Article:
Don’t Sleep on School Boards

While we’ve all been – justifiably – running around focused on Republican  opposition to Build Back Better and Republican opposition to protecting voting rights and Krysten Sinema’s and Joe Manchin’s intransigence on the filibuster and a million other things, the GQP has been sneakily opening a new front in our ongoing war for the soul of our country: local school boards.

The US is a bit unusual in that we guarantee free public education for all in grades K-12, and in that education is largely subject to local control. That means that school districts are governed, school administrators are hired, school policies are determined, and school budgets are set by locally elected officials, aka the local school board. School board members come from all walks of life, however, they are often people whose own kids are grown and who are later in their careers or retired, and frequently they have had some sort of formal tie to education at some point in their careers.

School board members are represented by state school board associations, which in turn are represented by the National School Boards Association, a federation of the state groups. NSBA and the state associations provide education to local school board members in what they need to know and do to be effective elected officials and advocates for children. They also provide information and guidance on local, state, and national education policy to their members and can “rally the troops” (so to speak) when legislation that affects public education is being considered.

As part of their long-term goal of wrecking public education and preventing the accurate teaching of US history particularly as it regards race and racism, Republicans, led by the “grassroots” (actually Koch-funded astroturf) organization Moms For Liberty,  are now targeting school board meetings for disruption, school board members for threats, and school board races for electing utterly unqualified ideologues. Oh – and electing Trumpers under false pretenses.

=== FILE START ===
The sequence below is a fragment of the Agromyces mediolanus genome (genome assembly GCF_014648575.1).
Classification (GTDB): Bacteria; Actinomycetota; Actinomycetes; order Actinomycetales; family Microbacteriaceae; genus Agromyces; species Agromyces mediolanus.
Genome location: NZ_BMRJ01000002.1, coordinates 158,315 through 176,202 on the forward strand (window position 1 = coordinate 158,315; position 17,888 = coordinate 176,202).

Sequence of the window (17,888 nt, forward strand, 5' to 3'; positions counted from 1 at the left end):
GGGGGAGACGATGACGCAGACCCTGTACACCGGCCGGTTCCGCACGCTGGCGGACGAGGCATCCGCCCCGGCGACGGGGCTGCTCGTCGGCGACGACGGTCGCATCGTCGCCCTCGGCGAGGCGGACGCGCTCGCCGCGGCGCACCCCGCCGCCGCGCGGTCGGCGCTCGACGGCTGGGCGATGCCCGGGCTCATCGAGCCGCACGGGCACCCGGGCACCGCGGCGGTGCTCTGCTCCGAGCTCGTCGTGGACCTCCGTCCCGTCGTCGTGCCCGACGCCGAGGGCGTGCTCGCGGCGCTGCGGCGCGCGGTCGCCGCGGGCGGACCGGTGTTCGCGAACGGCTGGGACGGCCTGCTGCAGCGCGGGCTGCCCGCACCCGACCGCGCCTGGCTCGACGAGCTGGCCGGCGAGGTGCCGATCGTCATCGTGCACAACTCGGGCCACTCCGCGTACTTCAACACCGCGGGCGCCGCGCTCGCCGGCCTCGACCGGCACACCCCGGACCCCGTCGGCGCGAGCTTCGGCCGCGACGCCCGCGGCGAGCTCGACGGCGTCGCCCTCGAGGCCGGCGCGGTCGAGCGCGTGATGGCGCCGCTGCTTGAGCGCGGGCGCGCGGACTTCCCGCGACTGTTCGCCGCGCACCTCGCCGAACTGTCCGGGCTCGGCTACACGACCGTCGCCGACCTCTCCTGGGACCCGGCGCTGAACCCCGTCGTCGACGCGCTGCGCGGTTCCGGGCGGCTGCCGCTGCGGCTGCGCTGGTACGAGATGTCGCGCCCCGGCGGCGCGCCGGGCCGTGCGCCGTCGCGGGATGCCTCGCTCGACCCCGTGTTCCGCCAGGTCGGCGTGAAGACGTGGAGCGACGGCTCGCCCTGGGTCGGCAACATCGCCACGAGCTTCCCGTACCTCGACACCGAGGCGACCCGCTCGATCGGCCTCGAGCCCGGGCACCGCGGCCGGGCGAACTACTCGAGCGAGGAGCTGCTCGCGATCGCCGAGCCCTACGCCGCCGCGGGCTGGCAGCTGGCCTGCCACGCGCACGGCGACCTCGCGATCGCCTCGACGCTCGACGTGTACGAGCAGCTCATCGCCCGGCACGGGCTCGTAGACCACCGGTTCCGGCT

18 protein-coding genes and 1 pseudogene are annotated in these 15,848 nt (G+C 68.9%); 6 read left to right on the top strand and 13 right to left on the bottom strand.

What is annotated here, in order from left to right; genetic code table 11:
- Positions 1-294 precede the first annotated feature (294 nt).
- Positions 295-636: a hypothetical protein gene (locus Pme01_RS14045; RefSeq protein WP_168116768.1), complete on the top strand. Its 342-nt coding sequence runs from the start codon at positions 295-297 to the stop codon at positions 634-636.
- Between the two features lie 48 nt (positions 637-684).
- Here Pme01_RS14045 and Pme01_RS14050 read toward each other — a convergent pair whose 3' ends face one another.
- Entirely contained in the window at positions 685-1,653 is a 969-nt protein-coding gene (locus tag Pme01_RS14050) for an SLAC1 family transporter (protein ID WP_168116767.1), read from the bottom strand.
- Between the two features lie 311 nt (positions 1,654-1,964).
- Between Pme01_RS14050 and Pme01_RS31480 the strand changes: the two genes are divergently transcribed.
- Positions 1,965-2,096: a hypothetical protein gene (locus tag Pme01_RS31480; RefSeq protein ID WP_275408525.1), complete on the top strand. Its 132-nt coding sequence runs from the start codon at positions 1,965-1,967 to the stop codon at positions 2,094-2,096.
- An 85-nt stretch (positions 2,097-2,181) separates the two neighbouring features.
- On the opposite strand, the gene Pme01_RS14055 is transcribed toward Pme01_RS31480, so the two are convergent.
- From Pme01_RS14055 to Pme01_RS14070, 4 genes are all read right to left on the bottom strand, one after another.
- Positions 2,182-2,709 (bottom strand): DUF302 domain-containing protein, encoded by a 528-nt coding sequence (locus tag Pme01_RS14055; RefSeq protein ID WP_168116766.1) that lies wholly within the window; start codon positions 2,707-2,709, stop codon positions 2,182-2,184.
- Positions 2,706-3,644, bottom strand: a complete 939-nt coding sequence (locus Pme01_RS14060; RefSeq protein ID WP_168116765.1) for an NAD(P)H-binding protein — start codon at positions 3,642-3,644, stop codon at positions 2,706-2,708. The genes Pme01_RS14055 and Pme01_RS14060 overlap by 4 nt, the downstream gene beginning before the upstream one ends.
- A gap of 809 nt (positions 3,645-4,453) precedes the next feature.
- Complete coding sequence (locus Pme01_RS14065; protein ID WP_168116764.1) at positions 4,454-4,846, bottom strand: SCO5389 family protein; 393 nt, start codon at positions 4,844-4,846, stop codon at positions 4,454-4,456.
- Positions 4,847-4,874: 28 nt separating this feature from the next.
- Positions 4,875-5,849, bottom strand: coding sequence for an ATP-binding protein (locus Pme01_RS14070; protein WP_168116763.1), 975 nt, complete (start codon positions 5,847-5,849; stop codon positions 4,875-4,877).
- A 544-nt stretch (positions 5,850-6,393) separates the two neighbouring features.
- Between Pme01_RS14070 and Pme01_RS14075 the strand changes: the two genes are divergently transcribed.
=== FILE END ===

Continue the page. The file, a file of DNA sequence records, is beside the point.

And they’re succeeding. They’ve managed to pretty much blow up NSBA for daring to suggest that highly detailed and specific death threats are not appropriate communication with your school board members and asking the DOJ to take a look. (Yes, “domestic terrorists” is strong language. But the proof, as they say, is in the pudding.)

What can you do?

  • Vote. In every election. Particularly low-turnout local elections where a few votes can – and often do – swing a race.
  • Educate yourself about candidates, particularly for “minor” local positions. Don’t let these folks slide in under the radar by pretending to be someone (sane, rational, reasonable, actually concerned with the welfare of children) that they’re not.
  • Support (with money, with signal boost, with volunteerism) local candidates who stand for our kids’ right to learn the full truth of our history, good and bad.
  • Push back against Republican lies about things like critical race theory and diversity, equity, and inclusion initiatives on Facebook and Nextdoor and Twitter and in letters to the editor of your local newspaper and in line at the grocery store or coffee shop and in conversations with your neighbors.
  • Run for local school board yourself.

Remember: Small local races are often a stepping stone to higher office, like city council, mayor, state legislature, CONGRESS. Stop them now, here, before this escalates.

Image source: the Washington Post

Like what you read? Follow me on Twitter @MrsWhatsit1.

2 responses to “Don’t Sleep on School Boards

  1. Hi and thanks for your postings. Will share on FB. Mary

  2. That is the most mind-bogglingly convoluted system I’ve ever heard of … slightly different where I grew up. 🙂

Leave a Reply

Fill in your details below or click an icon to log in:

WordPress.com Logo

You are commenting using your WordPress.com account. Log Out /  Change )

Twitter picture

You are commenting using your Twitter account. Log Out /  Change )

Facebook photo

You are commenting using your Facebook account. Log Out /  Change )

Connecting to %s